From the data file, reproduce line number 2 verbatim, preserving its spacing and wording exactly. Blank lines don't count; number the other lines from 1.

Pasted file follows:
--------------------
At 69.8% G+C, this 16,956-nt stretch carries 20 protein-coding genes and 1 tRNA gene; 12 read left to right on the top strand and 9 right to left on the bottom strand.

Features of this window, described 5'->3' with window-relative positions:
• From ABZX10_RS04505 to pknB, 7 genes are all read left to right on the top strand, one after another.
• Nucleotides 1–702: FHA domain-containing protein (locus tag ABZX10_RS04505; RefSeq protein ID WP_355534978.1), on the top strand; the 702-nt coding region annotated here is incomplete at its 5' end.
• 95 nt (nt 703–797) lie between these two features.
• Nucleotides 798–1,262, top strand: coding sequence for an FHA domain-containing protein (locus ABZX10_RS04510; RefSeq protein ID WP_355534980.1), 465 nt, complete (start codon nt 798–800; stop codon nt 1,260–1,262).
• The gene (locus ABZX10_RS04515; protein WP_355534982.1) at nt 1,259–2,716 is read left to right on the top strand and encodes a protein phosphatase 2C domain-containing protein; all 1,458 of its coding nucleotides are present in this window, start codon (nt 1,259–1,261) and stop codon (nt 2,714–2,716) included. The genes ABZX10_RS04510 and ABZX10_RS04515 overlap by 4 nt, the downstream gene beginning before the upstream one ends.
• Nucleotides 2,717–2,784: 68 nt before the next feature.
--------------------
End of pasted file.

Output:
Features of this window, described 5'->3' with window-relative positions: